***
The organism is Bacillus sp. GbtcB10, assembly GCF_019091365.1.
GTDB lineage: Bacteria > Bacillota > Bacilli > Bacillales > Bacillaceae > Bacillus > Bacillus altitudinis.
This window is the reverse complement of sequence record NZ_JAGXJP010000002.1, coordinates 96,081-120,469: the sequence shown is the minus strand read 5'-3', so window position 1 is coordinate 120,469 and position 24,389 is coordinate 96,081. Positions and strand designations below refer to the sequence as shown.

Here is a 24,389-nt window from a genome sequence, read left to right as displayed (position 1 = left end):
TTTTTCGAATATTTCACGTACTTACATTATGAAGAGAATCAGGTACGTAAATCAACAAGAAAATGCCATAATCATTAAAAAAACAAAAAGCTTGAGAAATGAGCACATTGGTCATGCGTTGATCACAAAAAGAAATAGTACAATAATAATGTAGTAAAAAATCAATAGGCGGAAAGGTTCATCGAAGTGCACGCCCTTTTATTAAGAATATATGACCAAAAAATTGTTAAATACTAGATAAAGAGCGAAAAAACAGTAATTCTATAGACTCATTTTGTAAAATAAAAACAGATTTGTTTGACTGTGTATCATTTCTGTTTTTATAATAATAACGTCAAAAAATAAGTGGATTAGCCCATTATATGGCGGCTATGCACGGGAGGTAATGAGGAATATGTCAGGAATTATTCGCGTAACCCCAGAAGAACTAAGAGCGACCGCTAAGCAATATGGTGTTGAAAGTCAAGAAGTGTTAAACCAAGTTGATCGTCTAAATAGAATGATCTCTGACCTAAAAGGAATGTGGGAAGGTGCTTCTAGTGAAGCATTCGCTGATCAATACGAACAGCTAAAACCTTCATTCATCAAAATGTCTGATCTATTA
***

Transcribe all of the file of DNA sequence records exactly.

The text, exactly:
The organism is Bacillus sp. GbtcB10, assembly GCF_019091365.1.
GTDB lineage: Bacteria > Bacillota > Bacilli > Bacillales > Bacillaceae > Bacillus > Bacillus altitudinis.
This window is the reverse complement of sequence record NZ_JAGXJP010000002.1, coordinates 96,081-120,469: the sequence shown is the minus strand read 5'-3', so window position 1 is coordinate 120,469 and position 24,389 is coordinate 96,081. Positions and strand designations below refer to the sequence as shown.

Here is a 24,389-nt window from a genome sequence, read left to right as displayed (position 1 = left end):
TTTTTCGAATATTTCACGTACTTACATTATGAAGAGAATCAGGTACGTAAATCAACAAGAAAATGCCATAATCATTAAAAAAACAAAAAGCTTGAGAAATGAGCACATTGGTCATGCGTTGATCACAAAAAGAAATAGTACAATAATAATGTAGTAAAAAATCAATAGGCGGAAAGGTTCATCGAAGTGCACGCCCTTTTATTAAGAATATATGACCAAAAAATTGTTAAATACTAGATAAAGAGCGAAAAAACAGTAATTCTATAGACTCATTTTGTAAAATAAAAACAGATTTGTTTGACTGTGTATCATTTCTGTTTTTATAATAATAACGTCAAAAAATAAGTGGATTAGCCCATTATATGGCGGCTATGCACGGGAGGTAATGAGGAATATGTCAGGAATTATTCGCGTAACCCCAGAAGAACTAAGAGCGACCGCTAAGCAATATGGTGTTGAAAGTCAAGAAGTGTTAAACCAAGTTGATCGTCTAAATAGAATGATCTCTGACCTAAAAGGAATGTGGGAAGGTGCTTCTAGTGAAGCATTCGCTGATCAATACGAACAGCTAAAACCTTCATTCATCAAAATGTCTGATCTATTA